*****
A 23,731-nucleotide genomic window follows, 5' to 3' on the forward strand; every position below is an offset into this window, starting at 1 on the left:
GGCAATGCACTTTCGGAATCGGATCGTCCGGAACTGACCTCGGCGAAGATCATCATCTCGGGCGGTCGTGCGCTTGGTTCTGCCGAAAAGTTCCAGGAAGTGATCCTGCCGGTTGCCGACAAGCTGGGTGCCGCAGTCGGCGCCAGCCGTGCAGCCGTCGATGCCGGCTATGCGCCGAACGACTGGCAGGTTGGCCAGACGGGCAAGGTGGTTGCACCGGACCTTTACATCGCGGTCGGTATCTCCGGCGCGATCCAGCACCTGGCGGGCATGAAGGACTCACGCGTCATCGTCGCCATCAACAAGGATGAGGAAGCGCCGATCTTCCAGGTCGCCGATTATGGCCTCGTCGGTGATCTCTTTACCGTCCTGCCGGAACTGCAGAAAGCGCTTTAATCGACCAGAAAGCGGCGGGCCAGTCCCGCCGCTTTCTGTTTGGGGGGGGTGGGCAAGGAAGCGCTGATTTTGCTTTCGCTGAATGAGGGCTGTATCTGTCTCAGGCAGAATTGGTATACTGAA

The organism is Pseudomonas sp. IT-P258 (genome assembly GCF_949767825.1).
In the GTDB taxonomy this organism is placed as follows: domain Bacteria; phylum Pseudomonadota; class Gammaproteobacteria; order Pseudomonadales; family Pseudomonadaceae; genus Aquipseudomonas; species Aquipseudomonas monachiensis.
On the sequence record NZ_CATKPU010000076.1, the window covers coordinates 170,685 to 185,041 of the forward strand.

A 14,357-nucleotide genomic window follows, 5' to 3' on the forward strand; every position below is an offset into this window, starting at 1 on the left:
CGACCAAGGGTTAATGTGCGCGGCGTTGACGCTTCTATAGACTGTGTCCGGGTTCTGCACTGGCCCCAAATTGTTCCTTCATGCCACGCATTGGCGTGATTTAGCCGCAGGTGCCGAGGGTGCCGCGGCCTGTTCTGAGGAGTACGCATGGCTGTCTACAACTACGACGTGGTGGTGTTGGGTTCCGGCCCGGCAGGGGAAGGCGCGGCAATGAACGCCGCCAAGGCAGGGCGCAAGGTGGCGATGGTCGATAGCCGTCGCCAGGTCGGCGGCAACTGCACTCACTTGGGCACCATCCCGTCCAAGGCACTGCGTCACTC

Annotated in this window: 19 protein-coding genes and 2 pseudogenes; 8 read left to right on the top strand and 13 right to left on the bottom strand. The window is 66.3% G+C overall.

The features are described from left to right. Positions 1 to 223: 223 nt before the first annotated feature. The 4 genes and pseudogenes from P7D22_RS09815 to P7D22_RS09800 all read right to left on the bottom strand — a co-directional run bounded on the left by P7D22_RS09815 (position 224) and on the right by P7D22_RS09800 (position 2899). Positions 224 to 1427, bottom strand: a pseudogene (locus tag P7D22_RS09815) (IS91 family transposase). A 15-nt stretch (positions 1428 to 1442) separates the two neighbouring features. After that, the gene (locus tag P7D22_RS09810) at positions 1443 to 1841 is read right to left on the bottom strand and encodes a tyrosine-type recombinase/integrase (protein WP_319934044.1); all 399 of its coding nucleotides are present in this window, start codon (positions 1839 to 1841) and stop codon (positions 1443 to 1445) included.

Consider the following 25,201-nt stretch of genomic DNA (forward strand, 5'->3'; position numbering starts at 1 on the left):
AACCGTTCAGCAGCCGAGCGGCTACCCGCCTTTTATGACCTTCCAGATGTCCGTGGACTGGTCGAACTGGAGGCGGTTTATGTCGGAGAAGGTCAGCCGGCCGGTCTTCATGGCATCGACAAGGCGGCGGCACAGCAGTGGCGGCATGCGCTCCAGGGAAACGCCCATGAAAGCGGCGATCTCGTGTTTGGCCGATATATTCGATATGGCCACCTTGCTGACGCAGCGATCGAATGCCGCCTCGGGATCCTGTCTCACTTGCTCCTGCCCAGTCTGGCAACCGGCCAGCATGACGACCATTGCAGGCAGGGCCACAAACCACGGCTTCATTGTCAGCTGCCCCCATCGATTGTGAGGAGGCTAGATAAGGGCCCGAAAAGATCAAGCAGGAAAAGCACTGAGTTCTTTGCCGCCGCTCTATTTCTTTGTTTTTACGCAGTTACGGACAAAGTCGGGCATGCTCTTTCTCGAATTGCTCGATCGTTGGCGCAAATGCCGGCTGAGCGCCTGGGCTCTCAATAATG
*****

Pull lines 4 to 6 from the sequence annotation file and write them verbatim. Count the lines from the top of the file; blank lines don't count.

In the GTDB taxonomy this organism is placed as follows: domain Bacteria; phylum Pseudomonadota; class Gammaproteobacteria; order Pseudomonadales; family Pseudomonadaceae; genus Aquipseudomonas; species Aquipseudomonas monachiensis.
On the sequence record NZ_CATKPU010000076.1, the window covers coordinates 170,685 to 185,041 of the forward strand.

A 14,357-nucleotide genomic window follows, 5' to 3' on the forward strand; every position below is an offset into this window, starting at 1 on the left: